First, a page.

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Rehabilitation of Understocked Loblolly-Shortleaf Pine Stands--I. Recently Cutover Natural Stands

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Two loblolly-shortleaf pine (Pinus taeda L.-P. echinata Mill.) stands were cut to stocking levels of 10, 20, 30, 40, and 50% to simulate recently cutover, understocked, uneven-aged stands. Number of trees ranged from 38 per acre for 10% stocking to 213 per acre for 50% stocking; comparable total basal areas were 4 and 16 ft²/ac, respectively. One stand was on a good site (site index = 90 ft at age 50), the other on a medium site (site index = 75 ft at age 50). As a rehabilitation treatment, all hardwoods 1 in. groundline diameter and larger were injected with a herbicide. At 2, 5, 10, and 15 yr after treatment, the stands were inventoried to determine: (1) rate at which the understocked stands recovered, and (2) minimum stocking levels required for successful rehabilitation. During 15 yr of rehabilitation, the understocked stands changed dramatically, and because of rapid growth of residual pines, stocking levels, basal areas, and tree volumes increasedmarkedly. Stands having at least 20% residual stocking and 5 ft²/ac of pine basal area reached an acceptable stocking level of 60% (based on number and size of trees), or 45 ft²/ac of basal area within 15 yr. Stands at this minimum stocking threshold produced 4,600 bd ft(Doyle)/ac of sawtimber volume on the good site and 3,000 bd ft/ac of sawtimber volume on the medium site during the 15 yr period. The study indicates that recently cutover, or damaged, understocked stands with at least 20% to 30% stocking or 5 to 10 ft²/ac of pine basal area can be rehabilitated to produce respectable sawtimber volumes. This management strategy provides a low-cost alternative to establishing a new stand at considerable cost to the landowner. South. J. Appl. For. 22(1):35-40.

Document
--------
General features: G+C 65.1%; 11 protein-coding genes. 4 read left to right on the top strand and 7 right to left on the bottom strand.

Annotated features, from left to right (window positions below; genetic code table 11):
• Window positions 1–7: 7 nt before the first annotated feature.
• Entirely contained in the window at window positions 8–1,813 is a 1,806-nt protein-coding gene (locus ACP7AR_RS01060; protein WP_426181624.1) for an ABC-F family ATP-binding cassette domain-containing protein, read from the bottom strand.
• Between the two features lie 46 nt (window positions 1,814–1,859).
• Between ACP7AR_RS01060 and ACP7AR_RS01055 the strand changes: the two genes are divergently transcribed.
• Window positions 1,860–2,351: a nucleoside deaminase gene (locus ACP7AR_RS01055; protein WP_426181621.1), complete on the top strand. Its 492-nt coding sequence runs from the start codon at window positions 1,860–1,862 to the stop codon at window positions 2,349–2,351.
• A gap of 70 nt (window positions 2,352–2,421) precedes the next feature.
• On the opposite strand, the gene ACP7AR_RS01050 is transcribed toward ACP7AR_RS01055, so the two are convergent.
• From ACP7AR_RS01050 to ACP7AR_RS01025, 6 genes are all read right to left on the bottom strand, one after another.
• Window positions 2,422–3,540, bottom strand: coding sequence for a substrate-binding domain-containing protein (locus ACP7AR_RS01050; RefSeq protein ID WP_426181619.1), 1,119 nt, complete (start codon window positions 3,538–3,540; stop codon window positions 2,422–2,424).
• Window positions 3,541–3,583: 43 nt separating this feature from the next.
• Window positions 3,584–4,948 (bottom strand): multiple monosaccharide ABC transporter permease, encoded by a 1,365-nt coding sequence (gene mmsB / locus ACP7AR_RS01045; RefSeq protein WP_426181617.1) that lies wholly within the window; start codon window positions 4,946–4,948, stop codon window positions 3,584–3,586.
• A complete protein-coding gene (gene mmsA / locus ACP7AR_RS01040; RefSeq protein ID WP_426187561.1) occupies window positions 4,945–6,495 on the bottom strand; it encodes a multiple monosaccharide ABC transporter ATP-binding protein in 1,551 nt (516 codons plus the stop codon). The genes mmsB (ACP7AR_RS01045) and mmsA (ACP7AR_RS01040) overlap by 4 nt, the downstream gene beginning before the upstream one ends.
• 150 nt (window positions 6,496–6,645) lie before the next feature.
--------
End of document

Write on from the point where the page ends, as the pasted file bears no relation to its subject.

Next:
Document Type: Journal Article

Affiliations: USDA Forest Service, Southern Research Station, Monticello, AR 71656

Publication date: 1998-02-01

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  • Each regional journal of applied forestry focuses on research, practice, and techniques targeted to foresters and allied professionals in specific regions of the United States and Canada. The Southern Journal of Applied Forestry covers an area from Virginia and Kentucky south to as far west as Oklahoma and east Texas.
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